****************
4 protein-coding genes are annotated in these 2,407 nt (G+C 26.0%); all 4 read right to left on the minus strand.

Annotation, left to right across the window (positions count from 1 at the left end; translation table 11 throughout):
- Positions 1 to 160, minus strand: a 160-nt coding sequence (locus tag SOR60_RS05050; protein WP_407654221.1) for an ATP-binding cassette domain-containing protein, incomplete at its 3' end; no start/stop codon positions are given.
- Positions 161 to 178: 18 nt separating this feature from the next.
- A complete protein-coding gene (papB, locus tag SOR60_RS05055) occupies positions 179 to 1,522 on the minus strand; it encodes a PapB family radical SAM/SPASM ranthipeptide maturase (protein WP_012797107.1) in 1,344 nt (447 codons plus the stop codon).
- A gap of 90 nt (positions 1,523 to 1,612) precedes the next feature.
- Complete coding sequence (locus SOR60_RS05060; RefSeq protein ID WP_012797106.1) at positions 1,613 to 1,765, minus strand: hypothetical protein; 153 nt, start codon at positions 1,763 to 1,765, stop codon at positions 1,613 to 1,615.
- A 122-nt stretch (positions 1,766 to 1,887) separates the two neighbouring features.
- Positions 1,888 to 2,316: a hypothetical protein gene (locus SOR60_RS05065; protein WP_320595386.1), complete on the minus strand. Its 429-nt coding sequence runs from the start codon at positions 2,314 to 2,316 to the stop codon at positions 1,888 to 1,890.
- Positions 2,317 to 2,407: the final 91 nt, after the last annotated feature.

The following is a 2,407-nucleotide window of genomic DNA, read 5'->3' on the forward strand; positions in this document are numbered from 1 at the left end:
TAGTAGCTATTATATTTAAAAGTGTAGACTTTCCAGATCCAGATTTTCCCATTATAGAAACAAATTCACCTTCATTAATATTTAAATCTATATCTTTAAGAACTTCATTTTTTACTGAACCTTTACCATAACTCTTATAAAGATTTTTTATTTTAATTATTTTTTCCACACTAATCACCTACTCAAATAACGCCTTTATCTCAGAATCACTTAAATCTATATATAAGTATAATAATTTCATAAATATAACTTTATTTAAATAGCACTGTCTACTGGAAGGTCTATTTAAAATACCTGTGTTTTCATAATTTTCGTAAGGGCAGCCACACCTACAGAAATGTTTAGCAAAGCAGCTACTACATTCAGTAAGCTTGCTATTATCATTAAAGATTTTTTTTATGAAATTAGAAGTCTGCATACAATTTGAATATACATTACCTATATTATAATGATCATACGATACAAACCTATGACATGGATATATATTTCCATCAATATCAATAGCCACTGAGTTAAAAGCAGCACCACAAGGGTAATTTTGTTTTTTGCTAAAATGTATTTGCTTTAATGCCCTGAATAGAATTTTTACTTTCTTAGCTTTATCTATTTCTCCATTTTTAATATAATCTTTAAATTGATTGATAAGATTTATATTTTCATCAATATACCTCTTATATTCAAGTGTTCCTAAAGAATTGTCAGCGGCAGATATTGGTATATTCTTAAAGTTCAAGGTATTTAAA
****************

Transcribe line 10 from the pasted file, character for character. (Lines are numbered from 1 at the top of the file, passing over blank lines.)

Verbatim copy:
- Positions 2,317 to 2,407: the final 91 nt, after the last annotated feature.